Essential Gear for Cold-Weather Cycling
Jack Frost can derail even the best-laid ride plans. No matter how committed you are to your cycling routine, a harsh winter will make it tough to stick to it. Equipping yourself with the essential winter cycling gear for those long, cold rides will help you stay strong all winter long.
Once again, we asked Coach Darryl, long-time rider, mentor and veteran of many Canadian winters, for his input. We paired his general recommendations with some of the best product reviews of the year to put together an essential list of cold-weather cycling gear for you.
A warm base layer is a critical piece of winter cycling gear for rides below 45 degrees Fahrenheit. Make sure it’s long enough to connect to your gloves so you don’t have any gaps where winter can bite through. Be sure your base breathes well, as the last thing you want is to trap moisture against your skin on a cold ride. Castelli’s 2018 Prosecco for men or Alpha Ros model for women are both great options.
Winter Bib Tights
Keeping your legs, and especially your knees, warm, is critical to maintaining body heat and flexibility. Ventilation is still critical, and you’ll want a bib that’s easy to work with for pit stops, too. For a full-length bib tight, check out Shimano’s S-Phyre Wind Bib Long Tights for men and the Gore Wear C3 Thermo Bib Tights+ for women. If you do go with a bib short/leg warmer combo, a pointer Coach Darryl offers for men: avoid the bad habit of pulling your bib shorts down to meet your leg warmers; pull the warmers up, instead. This will keep your man parts well supported and prevent soreness from constant rubbing.
Planning footwear for winter rides is an art. In especially cold conditions, it’s good to wear thin socks underneath thicker ones, which means you may want to have a pair of slightly larger shoes on hand. Then you’ll need your overshoes or heavy-duty winter shoes for frigid rides. Keep those toes warm with the Gore Wear C5 Windstopper Thermo Overshoes or — for the most hardcore extremes — the Specialized Defroster Trail Mountain Bike Shoes.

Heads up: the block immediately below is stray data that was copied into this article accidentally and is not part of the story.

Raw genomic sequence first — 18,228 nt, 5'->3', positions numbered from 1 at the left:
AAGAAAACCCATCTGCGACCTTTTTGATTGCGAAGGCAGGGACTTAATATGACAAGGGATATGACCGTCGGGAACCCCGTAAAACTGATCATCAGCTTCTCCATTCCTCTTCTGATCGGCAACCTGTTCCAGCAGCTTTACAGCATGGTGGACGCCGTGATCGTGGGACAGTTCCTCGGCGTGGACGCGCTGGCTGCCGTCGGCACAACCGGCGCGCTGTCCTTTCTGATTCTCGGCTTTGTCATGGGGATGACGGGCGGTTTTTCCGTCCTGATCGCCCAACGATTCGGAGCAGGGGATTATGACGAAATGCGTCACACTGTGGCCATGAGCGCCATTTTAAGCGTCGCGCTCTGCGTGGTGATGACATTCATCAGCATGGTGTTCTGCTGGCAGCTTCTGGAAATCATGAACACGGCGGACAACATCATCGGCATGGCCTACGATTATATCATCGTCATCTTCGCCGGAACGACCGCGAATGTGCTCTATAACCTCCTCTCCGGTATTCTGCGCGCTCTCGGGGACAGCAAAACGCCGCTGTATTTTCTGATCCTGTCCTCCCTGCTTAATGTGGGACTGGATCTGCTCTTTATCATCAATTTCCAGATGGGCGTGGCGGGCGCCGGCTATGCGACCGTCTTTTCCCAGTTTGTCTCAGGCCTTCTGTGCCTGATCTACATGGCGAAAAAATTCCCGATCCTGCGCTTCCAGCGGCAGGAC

The best winter jerseys will provide that essential extra insulation without adding bulk or necessary weight. Try Pearl Izumi’s Pro Merino Thermal models for men and women. These are blended with nylon for strength and durability, and boosted with BioViz accents to keep you visible on dark winter rides.
Winter Cycling Gloves
You’ll want to keep pairs of long- and short-fingered gloves handy for winter, as you’ll really feel temperature changes at the extremities. For this reason, it’s crucial that you add gloves to your collection of cold-weather cycling gear. A pro hack that Coach Darryl recommends is to wear a pair of disposable rubber gloves underneath your outer gloves for extra insulation. Be sure to poke holes in the fingertips to allow moisture to escape. For a full-finger glove that will keep you warm and still allow you to use your phone, we recommend the Giordana AV 300 Winter Glove.
Anyone who has tried to bike even in mildly cold temperatures knows that face coverage is non-negotiable. Coach Darryl doesn’t recommend anything that covers both mouth and nose, such as a balaclava, unless it’s too cold to endure without it. Leaving your nose open keeps you from trapping carbon dioxide, and that will keep you breathing efficiently on a hard ride. The Deep Winter Face Mask from Isadore is a versatile, lightweight option that provides great neck and ear coverage and a lower face mask that can cover as much or as little area as you need. When it comes to winter cycling gear, you need to be able to adapt your gear to your body’s temperature.
The Bicycle Saddle
Discomfort from the cold can be bad enough; you don’t need an uncomfortable rear end making worse. Be sure to start with a tensioned bicycle saddle for all of your cycling, winter or otherwise. If you don’t want to worry about waterproofing or covers for those icy, wet rides, we’ve now got an all-weather bike saddle just for you.
This isn’t an exhaustive list of cold-weather cycling gear, but it will get you started. Make sure your bike is equipped with good fenders and that you’re giving it extra cleaning and greasing to prevent corrosive buildup. Have a good light handy for those dark rides, and a slim but spacious bike bag from our friends at Orucase for all the extra gear. Last but not least, Coach Darryl advises bumping that seat down a notch. All that extra padding is going to stretch your legs a bit farther away from the pedals and make your knees sore.
Stay warm out there.
You can find more insights from Coach Darryl, including tips for the best order in which to put on all this gear, over at his website.